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Beyond the Bale : Aug 07 - Sep 07
RESULTS OF SHEEP PRODUCER SURVEY The swing from Merino production to a dual-purpose flock has steadied, according to a recent sur vey of more than 1800 Australian sheep producers. The sur vey, for the AWI Wool Production Forecasting Committee, was conducted in February by the Depar tment of Agriculture and Food, Western Australia (DAFWA). It revealed that Merinos made up 88 per cent of sheep older than 12 months on the sur veyed proper ties. Producers were asked about seasonal conditions, flock composition and their intentions for the coming season. AWI general manager of wool production Ian Rogan says the trend toward crossbreeding for prime-lamb production seems to have plateaued. "Grower intentions to increase prime-lamb production are now almost matched by the intent to increase Merino production," Mr Rogan says. "Seventy five per cent of producers intended to maintain their current mix of wool and prime lamb production, while 11 per cent intended to move more toward prime lamb, and seven per cent toward more wool production.This is a significant change from what we were hearing two years ago. "This is possibly due to a combination of recovering wool prices, the desire to maintain the number of self-replacing Merinos and the uncer tainty caused by the current drought." Kimbal Cur tis, from DAFWA, says the results show that Merino sheep continue to make up the backbone of the Australian flock in terms of producing wool and prime lambs through both pure-breeding and crossbreeding systems. "While the current drought has cer tainly meant that rebuilding the flock will take a number of years, 72 per cent of all sheep in Australia are ewes, which means the flock could recover relatively quickly," Mr Cur tis says. Consultation needed on livestock transport 3 AWI NEWS BEYOND THE BALE A public consultation period on the draft Australian Animal Welfare Standards and Guidelines for the Land Transport of Livestock (Land Transport Standards), and its associated Regulatory Impact Statement (RIS), is expected to start later this month. During the public consultation period of 90 days, Animal Health Australia (AHA) will be seeking comments from anyone who may be affected by the guidelines as well as interested members of the public. In particular, AHA seeks comments on how well people believe: ú the draft Land Transport Standards specify requirements for protecting the welfare of livestock while being transported on land; and ú the associated RIS demonstrates the need for the Land Transport Standards and its costs and benefits. Interested parties or members of the public will have the choice of making their comments by completing a survey, which will target different sections of the Land Transport Standards and RIS, or writing their own submission. Submissions can be made via the internet (at www.animalwelfarestandards.net.au), email or post. Hard copies of the consultation package will be available upon request. The new Land Transport Standards will be based on the current Model Codes of Practice for the management and welfare of livestock during land transport, and will incorporate the national welfare standards and industry 'best-practice' guidelines for each species or enterprise.These new science- based standards will provide livestock-welfare outcomes that meet community and international expectations and reflect Australia's position as a leader in modern, sustainable and science-based welfare guidelines. More information:To request information about making a written submission or to obtain a hard copy of a consultation package, contact Animal Welfare Standards Public Consultation, 07 5429 8480, email@example.com New blowfly control project manager The full sur vey is available at www.wool com au AWI," Mr Rogan says. "He has invaluable experience gained through many years as the district livestock officer for sheep and wool in the Riverina region of NSW with the DPI. "For the past five years he has also been the NSW sheep ectoparasite-control coordinator, so his knowledge of production systems is second to none. As an accredited muleser, he also has hands-on experience that makes him ideal for this position with AWI." Mr Evans worked with the Livestock Contractors Association to develop a training program that now sits behind the National Mulesing Assurance Program (NMAP). He is the author of the training manual for NMAP. "I completed the accreditation program for mulesing because I wanted to know about the process involved in getting people to industry best-practice standards," Mr Evans says. "As one of the few scientists who is also an accredited muleser, this experience was invaluable for writing the NMAP training manual. "I'm committed to finding viable alternatives to mulesing. I have no illusions about how much work this will involve, but it's the equivalent of a gold medal for the industry.We will find something as effective as conventional mulesing." 200 REASONS TO CELEBRATE This year, the Australian wool industr y celebrates 200 years of successful international wool trade -- it was in 1807 that the first bale of Australian wool was sent to Britain to be sold, thus establishing the Australian wool trade.Today, Australia still stands firm as the world's leading producer of fine Merino wool. AWI, in collaboration with industry stakeholders, has established a series of local and international activities that mark and celebrate the 200th anniversary.This edition of Beyond the Bale includes an eight-page feature on this historic occasion, star ting on page 9. Ian Evans has been appointed as AWI's new project manager for blowfly control.The control program includes important research for AWI to deliver viable alternatives to conventional mulesing before 2010. AWI general manager for wool production Ian Rogan says Mr Evans has a strong history within the wool industry, working with the NSW Department of Primary Industries (DPI) for the past 16 years. "I'm very pleased Ian is joining TYRRELL PHOTOGRAPHIC COLLECTION, POWERHOUSE MUSEUM Ian Evans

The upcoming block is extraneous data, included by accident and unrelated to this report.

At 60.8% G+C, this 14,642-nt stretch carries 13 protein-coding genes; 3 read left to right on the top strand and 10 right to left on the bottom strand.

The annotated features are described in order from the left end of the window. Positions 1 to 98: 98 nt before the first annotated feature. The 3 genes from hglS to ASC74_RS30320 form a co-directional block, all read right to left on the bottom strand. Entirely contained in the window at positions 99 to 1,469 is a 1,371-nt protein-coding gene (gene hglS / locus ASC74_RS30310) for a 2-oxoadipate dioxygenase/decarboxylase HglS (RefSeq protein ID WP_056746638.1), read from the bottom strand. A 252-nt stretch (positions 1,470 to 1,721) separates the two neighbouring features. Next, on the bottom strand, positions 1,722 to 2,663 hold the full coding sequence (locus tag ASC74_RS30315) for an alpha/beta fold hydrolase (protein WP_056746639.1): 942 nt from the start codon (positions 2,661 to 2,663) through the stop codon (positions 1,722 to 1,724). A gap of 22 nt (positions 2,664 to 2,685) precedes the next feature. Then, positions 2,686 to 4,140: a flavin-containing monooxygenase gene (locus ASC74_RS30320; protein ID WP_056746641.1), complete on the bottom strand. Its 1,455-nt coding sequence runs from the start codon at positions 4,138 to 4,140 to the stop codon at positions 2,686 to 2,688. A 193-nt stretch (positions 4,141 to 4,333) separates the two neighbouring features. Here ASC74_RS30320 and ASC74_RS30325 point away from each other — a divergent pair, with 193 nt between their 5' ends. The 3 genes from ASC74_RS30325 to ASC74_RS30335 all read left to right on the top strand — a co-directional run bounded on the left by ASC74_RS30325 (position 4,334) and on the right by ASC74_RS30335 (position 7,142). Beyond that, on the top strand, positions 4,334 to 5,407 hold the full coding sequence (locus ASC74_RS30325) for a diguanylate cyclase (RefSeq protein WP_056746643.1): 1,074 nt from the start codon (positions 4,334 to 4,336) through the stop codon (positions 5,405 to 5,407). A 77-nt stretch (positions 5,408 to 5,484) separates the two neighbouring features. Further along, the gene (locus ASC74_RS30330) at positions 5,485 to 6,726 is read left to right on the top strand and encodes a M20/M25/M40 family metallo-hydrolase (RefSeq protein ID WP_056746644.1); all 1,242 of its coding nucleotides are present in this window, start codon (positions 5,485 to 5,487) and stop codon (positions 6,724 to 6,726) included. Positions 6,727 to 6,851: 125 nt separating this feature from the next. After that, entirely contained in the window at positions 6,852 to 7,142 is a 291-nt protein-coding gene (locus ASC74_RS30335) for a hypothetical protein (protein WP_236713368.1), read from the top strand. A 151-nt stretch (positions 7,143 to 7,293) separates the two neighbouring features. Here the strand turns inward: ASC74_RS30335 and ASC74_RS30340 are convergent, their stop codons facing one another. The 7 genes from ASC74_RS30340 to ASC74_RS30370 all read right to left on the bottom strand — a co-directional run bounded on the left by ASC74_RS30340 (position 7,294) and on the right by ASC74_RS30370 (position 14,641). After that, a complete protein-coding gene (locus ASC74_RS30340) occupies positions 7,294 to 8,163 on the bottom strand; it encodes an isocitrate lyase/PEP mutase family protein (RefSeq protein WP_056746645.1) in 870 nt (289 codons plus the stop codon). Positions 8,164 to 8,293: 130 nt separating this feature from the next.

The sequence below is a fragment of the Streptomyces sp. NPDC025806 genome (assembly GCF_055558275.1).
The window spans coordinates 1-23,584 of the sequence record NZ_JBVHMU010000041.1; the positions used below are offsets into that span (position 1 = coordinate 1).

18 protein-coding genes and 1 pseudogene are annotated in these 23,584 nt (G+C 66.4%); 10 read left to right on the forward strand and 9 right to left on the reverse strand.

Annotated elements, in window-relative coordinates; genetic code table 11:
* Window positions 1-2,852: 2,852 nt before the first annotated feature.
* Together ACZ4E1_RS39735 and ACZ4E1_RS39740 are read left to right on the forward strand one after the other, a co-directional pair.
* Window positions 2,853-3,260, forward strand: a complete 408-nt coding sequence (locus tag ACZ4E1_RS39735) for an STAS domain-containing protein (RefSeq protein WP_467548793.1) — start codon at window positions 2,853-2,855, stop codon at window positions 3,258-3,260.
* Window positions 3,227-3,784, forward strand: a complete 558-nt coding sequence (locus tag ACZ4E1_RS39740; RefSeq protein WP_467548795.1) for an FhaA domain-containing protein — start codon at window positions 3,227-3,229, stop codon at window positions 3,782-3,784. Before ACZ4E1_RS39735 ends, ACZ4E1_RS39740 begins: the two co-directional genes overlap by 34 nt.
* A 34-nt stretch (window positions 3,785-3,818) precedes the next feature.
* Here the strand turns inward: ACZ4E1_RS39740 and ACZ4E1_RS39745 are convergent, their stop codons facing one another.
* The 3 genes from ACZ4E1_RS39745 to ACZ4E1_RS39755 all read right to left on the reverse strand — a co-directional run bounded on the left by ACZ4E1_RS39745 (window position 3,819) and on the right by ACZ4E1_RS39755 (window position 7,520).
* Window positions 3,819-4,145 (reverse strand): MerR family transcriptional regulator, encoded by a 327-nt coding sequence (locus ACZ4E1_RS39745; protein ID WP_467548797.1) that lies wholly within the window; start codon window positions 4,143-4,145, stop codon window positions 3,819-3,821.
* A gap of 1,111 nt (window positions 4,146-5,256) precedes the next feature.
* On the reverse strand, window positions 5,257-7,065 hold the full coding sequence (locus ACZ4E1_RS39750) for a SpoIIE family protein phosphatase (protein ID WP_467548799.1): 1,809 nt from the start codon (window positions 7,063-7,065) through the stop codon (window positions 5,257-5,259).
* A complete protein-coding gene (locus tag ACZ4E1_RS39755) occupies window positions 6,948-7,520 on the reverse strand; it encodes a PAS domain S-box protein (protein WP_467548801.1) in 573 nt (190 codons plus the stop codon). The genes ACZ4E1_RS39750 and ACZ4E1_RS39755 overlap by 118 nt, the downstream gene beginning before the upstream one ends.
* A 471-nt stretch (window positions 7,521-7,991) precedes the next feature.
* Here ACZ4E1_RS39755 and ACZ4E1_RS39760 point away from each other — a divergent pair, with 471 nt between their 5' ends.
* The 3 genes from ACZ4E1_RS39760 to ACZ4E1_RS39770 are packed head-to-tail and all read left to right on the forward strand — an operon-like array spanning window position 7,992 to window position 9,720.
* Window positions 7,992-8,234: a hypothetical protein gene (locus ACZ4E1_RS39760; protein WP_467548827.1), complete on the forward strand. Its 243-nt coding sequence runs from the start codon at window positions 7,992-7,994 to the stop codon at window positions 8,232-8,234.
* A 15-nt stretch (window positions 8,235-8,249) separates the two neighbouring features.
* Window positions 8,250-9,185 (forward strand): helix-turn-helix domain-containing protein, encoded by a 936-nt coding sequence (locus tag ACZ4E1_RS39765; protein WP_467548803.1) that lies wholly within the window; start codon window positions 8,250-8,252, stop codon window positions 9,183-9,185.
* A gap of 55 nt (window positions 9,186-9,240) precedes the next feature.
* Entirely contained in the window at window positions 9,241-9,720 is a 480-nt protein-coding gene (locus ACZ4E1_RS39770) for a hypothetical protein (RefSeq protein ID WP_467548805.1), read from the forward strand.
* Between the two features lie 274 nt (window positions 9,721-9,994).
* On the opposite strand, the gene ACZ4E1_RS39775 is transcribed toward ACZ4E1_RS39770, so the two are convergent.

Aug 07 - Sep 07 Supplement
Jun 07 - Jul 07 Supplement